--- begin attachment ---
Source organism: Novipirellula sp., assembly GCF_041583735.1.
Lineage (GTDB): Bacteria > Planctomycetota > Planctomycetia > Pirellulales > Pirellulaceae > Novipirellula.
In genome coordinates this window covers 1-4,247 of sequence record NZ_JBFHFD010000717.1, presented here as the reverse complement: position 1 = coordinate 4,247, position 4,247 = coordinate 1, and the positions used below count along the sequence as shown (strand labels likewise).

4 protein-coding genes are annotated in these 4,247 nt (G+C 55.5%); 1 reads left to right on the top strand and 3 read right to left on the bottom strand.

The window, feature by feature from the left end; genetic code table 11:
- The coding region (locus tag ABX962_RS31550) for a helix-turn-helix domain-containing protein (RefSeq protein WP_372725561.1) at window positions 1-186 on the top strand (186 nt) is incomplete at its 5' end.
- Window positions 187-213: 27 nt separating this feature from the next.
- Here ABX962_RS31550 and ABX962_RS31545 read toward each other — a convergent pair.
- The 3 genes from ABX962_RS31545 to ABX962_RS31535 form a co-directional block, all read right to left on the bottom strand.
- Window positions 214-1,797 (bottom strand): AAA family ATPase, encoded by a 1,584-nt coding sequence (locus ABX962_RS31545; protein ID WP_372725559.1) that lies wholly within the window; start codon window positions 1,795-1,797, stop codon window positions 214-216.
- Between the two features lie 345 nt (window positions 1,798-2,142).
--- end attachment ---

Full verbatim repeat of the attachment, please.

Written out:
Source organism: Novipirellula sp., assembly GCF_041583735.1.
Lineage (GTDB): Bacteria > Planctomycetota > Planctomycetia > Pirellulales > Pirellulaceae > Novipirellula.
In genome coordinates this window covers 1-4,247 of sequence record NZ_JBFHFD010000717.1, presented here as the reverse complement: position 1 = coordinate 4,247, position 4,247 = coordinate 1, and the positions used below count along the sequence as shown (strand labels likewise).

4 protein-coding genes are annotated in these 4,247 nt (G+C 55.5%); 1 reads left to right on the top strand and 3 read right to left on the bottom strand.

The window, feature by feature from the left end; genetic code table 11:
- The coding region (locus tag ABX962_RS31550) for a helix-turn-helix domain-containing protein (RefSeq protein WP_372725561.1) at window positions 1-186 on the top strand (186 nt) is incomplete at its 5' end.
- Window positions 187-213: 27 nt separating this feature from the next.
- Here ABX962_RS31550 and ABX962_RS31545 read toward each other — a convergent pair.
- The 3 genes from ABX962_RS31545 to ABX962_RS31535 form a co-directional block, all read right to left on the bottom strand.
- Window positions 214-1,797 (bottom strand): AAA family ATPase, encoded by a 1,584-nt coding sequence (locus ABX962_RS31545; protein ID WP_372725559.1) that lies wholly within the window; start codon window positions 1,795-1,797, stop codon window positions 214-216.
- Between the two features lie 345 nt (window positions 1,798-2,142).